The fifth and the most crucial lesson is that the ownership of trees grown on the land of the tribals in Araku valley has been transferred to a foreign entity. Let’s for a moment, forget that these lands are under Schedule V of the Indian Constitution, which prohibits any outsider from diverting the claim of tribals. The fact is that these trees are grown by people on their lands. Under which agreement can any agencies have the right to decide on how the tree will now be used—harvested or not. It is the same question when it comes to countries. Even more so.

Under the Paris Agreement all countries have taken on emission reduction targets. These are voluntary, but submitted to the UN Framework Convention on Climate Change and are expected to be complied with. This means India has a commitment as submitted to reduce emission intensity of its economy; to augment non-fossil energy so that it can meet 50 per cent of its electric power requirements by 2030 and to increase the “sink”—grow forests to sequester carbon. These are part of our nationally determined contributions (NDC) under the Paris Agreement. This is unlike the time of the Kyoto Protocol and its Clean Development Mechanism (CDM), when countries like India did not have nationally determined targets. Now, we have to reduce emissions.

The question is, in whose account should these carbon credits be listed? This is not a hypothetical question. But a real one. To achieve the target of 50 per cent of our electric power requirements from non-fossil fuel sources, every megawatt of renewable power, including hydroelectricity, will need to be counted and factored in. But 675 Indian renewable energy projects are registered under Verra and Gold Standard registries for 268 million carbon credits, of which 148 million have also retired (or claimed against offsets). So, how can these be accounted for in the Indian NDC? Or can they? Will this not lead to double accounting?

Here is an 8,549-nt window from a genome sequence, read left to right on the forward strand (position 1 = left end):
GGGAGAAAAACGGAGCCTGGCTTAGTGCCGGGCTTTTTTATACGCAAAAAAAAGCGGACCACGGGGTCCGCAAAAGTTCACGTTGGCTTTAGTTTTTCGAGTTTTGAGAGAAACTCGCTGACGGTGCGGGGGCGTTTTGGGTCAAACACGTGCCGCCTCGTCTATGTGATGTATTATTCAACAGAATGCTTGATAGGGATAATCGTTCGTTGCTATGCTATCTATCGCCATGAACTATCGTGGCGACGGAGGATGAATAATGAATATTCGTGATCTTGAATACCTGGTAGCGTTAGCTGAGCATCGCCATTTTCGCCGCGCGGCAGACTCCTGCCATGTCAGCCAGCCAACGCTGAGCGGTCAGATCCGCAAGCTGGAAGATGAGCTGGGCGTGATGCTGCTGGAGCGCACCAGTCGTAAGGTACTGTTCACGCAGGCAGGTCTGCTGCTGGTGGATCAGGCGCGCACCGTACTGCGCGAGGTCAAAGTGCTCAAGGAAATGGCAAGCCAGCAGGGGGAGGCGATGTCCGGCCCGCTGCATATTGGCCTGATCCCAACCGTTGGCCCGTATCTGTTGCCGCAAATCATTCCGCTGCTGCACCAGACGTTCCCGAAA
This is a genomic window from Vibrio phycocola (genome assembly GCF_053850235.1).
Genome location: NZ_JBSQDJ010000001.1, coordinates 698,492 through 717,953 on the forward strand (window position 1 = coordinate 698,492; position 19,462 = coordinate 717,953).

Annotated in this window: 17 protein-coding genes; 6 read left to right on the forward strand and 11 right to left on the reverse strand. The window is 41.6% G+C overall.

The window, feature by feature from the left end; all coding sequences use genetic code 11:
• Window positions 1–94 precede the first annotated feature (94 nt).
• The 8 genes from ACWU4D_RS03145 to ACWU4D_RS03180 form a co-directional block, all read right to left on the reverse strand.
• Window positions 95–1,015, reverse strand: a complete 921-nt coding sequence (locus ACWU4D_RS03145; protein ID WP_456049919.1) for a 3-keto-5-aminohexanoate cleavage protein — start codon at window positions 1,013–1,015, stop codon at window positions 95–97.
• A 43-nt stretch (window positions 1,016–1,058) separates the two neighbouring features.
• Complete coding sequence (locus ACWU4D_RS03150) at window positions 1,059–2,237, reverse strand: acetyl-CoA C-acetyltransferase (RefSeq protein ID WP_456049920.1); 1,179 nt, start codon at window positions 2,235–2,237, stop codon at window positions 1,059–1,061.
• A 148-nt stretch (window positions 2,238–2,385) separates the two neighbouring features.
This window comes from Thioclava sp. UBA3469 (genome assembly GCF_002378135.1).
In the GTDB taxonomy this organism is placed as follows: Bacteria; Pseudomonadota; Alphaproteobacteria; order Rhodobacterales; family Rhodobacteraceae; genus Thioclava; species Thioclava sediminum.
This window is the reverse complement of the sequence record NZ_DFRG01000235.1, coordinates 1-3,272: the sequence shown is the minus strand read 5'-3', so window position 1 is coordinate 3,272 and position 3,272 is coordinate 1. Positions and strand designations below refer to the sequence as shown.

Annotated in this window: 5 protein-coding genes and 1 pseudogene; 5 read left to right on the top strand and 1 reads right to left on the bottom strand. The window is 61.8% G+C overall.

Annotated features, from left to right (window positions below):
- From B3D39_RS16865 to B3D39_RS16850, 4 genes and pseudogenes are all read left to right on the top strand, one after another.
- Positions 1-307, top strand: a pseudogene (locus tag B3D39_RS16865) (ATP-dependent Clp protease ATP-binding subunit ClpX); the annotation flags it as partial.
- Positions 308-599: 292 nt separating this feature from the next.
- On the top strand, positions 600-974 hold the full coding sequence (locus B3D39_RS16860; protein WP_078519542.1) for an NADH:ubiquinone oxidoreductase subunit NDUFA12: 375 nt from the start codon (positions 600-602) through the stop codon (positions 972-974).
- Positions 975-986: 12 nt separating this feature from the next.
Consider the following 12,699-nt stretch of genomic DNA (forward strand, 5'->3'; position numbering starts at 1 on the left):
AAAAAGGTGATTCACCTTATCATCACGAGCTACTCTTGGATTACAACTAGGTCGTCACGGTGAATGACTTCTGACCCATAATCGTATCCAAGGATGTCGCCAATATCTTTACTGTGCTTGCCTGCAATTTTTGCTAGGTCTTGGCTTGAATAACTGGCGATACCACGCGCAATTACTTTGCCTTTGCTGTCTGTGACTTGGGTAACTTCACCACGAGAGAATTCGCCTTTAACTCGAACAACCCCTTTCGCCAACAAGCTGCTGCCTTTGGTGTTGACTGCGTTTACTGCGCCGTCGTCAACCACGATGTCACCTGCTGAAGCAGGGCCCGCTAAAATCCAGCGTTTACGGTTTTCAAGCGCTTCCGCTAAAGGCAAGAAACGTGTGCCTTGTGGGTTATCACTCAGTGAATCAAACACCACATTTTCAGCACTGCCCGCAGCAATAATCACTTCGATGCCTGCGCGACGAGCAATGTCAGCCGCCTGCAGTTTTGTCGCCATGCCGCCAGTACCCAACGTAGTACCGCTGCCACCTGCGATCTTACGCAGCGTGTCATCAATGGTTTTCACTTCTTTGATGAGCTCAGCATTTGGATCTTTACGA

It is the same with nature-based solutions. India’s submission to UNFCCC is that it will “create an additional carbon sink of 2.5 to 3 billion tonnes of CO2 equivalent through additional forest and tree cover by 2030”. It is also known that the bulk of afforestation is happening in trees outside forests (TOFS, as they are known). So, who gets to account for these trees, which, in the case of Araku Valley, are now “owned” by Livelihoods Funds?

This is why the voluntary carbon market must work within the confines of the government’s NDC—it has to contribute to this. The only “exportable” credit has to be the one that is expensive for the country to do—where there is an advantage for the country as it can transform its emission trajectory.

The fact is that the current voluntary carbon market is based on cheap options and this means that countries have “sold” off the lowest-hanging fruit—the options of emission reductions that they could afford. They would now be in the balance sheet of foreign entities and governments. This will only mean that countries will not be able to afford to make the investments in the hard-to-abate options; and these will contribute to emissions and jeopardise our common future. Both the voluntary or official carbon markets must work within rules that are designed for integrity—not just for companies, but for communities and the planet.

Note: Reserve Bank of India’s exchange rate on June 1, 2023, has been used for all currency conversions. As per the rate, US $1 equals R82.45